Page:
One of my first introductions to David Sedaris' writing comes in the form of something that isn't exactly his writing, but rather a film based on his writing (specifically, his essay found in Naked). It's a film called C.O.G., adapted by up-and-coming filmmaker Kyle Patrick Alvarez, returning to Sundance with his second feature film. Starring one of my favorite actors mostly known for Broadway roles finally branching into movies, Jonathan Groff, the film is a sleek but intricately fashioned slice of Oregonian truth following a well-intentioned young man from Yale who goes to work at an apple farm for experience on the other side.
The real Linda Lovelace endured some unspeakably horrible things during her rise and fall from fame, and a lot of those elements of her life have been used in other movies. Much of the biopic Lovelace feels familiar - we've seen stories about how the seedy porn industry comes with some dangerous characters and can easily corrupt people - but while this movie often feels like it's using cliches as storytelling crutches, it's important to remember that Lovelace actually lived through these events before they became fodder for popular fiction. Led by Amanda Seyfried, Lovelace is dark look at the life of porn's first adult superstar.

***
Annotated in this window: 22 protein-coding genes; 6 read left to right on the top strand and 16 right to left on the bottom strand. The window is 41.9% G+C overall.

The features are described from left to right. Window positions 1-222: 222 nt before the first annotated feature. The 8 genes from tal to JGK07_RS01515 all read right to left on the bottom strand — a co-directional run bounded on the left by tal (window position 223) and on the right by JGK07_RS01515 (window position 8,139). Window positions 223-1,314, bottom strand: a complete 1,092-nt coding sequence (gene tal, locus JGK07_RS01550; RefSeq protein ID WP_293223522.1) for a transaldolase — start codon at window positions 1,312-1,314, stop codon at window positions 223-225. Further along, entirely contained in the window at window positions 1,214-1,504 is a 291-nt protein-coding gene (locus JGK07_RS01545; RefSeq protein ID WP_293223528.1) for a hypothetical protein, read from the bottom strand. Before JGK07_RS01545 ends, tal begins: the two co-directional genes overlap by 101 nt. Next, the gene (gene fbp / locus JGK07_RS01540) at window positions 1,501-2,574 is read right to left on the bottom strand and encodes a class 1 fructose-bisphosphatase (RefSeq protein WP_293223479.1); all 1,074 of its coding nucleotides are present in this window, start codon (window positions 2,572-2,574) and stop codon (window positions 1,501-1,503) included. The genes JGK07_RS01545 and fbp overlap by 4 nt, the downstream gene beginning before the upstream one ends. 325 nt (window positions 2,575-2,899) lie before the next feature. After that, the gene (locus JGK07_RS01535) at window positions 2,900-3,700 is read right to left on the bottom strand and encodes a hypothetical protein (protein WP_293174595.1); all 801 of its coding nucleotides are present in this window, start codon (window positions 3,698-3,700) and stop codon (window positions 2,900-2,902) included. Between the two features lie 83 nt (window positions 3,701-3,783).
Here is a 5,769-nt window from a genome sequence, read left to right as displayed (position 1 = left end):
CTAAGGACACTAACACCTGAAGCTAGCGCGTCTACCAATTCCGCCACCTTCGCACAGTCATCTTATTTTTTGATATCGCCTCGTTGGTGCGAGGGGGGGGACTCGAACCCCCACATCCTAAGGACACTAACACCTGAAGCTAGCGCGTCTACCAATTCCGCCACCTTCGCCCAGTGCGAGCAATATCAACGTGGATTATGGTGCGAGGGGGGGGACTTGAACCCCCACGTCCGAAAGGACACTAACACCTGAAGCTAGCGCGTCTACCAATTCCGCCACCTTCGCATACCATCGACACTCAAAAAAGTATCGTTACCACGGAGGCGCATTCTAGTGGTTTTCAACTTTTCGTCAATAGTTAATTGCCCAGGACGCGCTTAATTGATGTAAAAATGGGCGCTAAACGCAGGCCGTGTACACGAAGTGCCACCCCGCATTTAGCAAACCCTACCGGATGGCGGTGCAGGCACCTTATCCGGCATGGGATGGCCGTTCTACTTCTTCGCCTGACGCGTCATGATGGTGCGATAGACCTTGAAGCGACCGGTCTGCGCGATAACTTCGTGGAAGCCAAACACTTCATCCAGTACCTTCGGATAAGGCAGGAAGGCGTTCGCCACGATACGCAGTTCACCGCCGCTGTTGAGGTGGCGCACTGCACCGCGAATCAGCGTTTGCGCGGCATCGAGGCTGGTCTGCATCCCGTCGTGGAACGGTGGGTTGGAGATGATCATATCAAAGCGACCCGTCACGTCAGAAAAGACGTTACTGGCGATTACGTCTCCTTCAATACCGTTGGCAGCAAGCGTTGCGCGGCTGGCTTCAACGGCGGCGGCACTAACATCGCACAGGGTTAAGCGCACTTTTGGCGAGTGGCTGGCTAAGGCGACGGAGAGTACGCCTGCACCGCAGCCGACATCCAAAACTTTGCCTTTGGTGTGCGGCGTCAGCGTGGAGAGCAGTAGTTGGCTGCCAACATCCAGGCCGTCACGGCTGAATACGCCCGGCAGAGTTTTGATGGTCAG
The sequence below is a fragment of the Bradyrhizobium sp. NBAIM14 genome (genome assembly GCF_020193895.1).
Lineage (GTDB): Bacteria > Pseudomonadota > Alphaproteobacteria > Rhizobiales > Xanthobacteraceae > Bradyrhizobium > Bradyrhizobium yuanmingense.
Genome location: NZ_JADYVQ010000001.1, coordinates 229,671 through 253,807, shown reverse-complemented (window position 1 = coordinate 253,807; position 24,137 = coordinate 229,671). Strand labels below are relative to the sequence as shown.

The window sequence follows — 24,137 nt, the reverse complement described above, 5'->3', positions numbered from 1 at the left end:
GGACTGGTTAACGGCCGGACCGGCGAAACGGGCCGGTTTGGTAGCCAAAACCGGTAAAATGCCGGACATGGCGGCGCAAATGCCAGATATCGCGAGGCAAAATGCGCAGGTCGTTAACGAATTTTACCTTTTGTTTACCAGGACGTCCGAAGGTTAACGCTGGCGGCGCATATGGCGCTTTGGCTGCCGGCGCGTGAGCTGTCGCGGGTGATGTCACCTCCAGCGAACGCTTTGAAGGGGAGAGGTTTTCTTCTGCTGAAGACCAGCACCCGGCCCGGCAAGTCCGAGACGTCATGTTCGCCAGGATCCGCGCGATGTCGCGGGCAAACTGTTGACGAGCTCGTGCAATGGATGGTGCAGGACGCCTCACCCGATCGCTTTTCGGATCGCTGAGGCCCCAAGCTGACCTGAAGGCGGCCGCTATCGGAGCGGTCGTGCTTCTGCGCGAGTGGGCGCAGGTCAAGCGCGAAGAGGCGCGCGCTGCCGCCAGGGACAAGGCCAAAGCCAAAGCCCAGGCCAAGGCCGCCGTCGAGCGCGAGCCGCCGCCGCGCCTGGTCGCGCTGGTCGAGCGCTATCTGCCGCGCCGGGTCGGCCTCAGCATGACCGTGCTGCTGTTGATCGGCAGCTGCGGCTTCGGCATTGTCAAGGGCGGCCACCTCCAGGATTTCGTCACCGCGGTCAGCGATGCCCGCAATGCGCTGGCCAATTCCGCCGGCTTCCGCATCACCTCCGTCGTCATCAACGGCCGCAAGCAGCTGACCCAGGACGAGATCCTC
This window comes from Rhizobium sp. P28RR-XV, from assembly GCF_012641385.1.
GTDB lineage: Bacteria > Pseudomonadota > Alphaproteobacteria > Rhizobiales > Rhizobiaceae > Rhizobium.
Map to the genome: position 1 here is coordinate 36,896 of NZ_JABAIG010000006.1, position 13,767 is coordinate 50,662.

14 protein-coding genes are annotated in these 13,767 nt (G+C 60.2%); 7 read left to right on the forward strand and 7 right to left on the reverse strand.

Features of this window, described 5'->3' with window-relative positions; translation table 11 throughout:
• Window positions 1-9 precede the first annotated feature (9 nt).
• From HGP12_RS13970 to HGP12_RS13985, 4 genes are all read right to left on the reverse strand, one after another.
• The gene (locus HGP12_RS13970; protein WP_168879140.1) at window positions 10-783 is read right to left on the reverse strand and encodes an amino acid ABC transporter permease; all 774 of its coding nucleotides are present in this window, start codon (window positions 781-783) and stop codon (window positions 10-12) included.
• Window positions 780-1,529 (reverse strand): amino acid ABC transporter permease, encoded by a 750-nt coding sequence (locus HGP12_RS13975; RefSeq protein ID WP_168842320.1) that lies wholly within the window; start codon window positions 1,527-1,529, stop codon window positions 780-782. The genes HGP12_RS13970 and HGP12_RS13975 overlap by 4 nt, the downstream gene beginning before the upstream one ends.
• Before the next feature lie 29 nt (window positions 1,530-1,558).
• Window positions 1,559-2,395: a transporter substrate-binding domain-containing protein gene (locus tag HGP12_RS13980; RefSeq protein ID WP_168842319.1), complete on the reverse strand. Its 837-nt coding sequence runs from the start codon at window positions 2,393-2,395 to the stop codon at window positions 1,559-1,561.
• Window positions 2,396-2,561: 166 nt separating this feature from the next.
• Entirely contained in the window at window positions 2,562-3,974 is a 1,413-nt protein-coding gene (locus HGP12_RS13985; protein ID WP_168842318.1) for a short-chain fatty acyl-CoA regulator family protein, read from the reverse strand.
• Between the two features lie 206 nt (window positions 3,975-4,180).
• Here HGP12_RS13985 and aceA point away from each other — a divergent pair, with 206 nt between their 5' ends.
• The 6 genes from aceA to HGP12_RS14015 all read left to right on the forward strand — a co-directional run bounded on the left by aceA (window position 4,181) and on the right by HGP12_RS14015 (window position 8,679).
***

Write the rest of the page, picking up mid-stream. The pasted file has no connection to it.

When it comes to modern thrillers, the tone, pacing and production values of the film are as important as the characters and story. At least for me. The second feature from up-and-coming director Zal Batmanglij, of Sound of My Voice from 2011, premiered at Sundance this year. Titled The East, it's an eco-terrorist thriller about a rogue collective that plans and orchestrates attacks against the corporations destroying the environment of this beautiful world. I wasn't particular a big fan of Sound of my Voice, but was surprised and thoroughly rocked to the core by The East, a vast improvement for Zal and outstanding film of its own.